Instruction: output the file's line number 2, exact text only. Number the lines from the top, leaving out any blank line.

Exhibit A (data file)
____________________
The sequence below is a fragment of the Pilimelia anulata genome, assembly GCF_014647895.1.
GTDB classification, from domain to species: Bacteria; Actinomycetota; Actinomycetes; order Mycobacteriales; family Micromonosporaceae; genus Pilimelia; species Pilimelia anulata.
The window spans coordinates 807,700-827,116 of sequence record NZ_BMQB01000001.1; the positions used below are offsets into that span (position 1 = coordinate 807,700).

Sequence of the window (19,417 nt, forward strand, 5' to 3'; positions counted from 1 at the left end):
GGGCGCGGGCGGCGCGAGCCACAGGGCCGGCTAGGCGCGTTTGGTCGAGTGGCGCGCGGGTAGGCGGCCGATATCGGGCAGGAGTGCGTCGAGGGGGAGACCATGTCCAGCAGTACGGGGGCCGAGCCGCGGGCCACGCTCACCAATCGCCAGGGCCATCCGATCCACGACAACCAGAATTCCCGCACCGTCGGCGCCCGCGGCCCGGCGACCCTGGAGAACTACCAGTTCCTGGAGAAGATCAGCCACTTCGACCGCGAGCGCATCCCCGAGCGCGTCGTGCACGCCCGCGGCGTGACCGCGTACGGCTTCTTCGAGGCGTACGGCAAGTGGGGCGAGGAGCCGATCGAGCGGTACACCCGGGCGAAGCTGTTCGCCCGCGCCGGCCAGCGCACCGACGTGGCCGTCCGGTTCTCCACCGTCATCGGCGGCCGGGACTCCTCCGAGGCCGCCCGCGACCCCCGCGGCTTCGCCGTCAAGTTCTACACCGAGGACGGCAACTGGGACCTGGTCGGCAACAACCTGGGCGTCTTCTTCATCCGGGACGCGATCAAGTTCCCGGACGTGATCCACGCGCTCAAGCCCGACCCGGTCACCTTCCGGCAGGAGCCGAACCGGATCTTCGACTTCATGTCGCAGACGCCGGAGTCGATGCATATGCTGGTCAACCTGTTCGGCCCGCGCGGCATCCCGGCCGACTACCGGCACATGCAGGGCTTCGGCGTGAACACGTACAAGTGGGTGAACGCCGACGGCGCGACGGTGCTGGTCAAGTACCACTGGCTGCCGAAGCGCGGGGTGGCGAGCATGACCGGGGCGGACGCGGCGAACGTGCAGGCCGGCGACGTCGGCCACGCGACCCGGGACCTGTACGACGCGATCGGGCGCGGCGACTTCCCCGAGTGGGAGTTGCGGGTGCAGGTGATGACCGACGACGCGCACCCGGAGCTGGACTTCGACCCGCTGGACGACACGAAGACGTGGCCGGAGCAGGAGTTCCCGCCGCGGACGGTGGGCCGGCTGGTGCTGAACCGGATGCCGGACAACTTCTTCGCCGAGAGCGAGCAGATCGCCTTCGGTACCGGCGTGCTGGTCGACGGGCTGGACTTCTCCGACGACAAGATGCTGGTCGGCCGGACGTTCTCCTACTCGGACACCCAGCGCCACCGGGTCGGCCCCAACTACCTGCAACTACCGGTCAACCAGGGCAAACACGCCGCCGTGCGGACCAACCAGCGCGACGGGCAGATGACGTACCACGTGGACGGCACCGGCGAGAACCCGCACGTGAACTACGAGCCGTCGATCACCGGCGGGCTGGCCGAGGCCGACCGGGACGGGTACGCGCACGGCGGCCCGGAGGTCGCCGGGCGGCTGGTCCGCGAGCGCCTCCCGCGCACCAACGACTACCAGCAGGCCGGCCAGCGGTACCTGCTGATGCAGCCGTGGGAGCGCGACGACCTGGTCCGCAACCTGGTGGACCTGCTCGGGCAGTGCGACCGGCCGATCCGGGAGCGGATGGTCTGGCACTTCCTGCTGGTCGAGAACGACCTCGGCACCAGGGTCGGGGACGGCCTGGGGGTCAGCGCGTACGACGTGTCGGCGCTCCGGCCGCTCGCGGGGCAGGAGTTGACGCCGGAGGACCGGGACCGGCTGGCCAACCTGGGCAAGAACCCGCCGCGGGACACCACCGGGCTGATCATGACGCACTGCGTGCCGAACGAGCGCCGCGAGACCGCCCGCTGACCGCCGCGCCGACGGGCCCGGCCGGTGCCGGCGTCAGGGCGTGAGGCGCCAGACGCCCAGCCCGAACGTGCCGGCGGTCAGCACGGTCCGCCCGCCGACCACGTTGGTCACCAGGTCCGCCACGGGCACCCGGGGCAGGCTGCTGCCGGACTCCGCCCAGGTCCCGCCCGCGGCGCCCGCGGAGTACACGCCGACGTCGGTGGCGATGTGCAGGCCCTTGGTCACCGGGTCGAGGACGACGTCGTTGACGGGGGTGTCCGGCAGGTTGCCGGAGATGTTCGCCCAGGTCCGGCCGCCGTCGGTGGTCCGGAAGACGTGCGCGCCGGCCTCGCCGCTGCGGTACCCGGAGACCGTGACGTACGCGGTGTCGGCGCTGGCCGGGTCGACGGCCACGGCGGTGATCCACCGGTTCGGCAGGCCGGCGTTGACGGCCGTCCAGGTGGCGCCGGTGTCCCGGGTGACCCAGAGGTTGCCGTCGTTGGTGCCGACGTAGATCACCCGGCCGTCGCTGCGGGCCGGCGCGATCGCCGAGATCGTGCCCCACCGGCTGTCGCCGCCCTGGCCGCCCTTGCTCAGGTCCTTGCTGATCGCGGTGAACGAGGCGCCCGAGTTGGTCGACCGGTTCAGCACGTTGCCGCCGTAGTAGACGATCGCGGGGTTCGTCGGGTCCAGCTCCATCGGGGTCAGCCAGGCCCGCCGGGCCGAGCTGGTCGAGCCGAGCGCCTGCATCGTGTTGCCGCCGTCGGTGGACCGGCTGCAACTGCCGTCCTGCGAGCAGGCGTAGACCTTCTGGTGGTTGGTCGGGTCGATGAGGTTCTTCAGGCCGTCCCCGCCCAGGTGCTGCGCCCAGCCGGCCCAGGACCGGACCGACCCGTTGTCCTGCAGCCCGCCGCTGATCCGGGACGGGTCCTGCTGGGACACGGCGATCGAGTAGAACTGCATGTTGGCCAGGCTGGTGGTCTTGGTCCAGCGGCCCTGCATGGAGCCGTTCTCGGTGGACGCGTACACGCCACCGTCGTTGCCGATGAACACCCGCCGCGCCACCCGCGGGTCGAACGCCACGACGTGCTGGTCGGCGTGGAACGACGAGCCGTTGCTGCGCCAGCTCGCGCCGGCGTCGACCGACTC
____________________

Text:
GTDB classification, from domain to species: Bacteria; Actinomycetota; Actinomycetes; order Mycobacteriales; family Micromonosporaceae; genus Pilimelia; species Pilimelia anulata.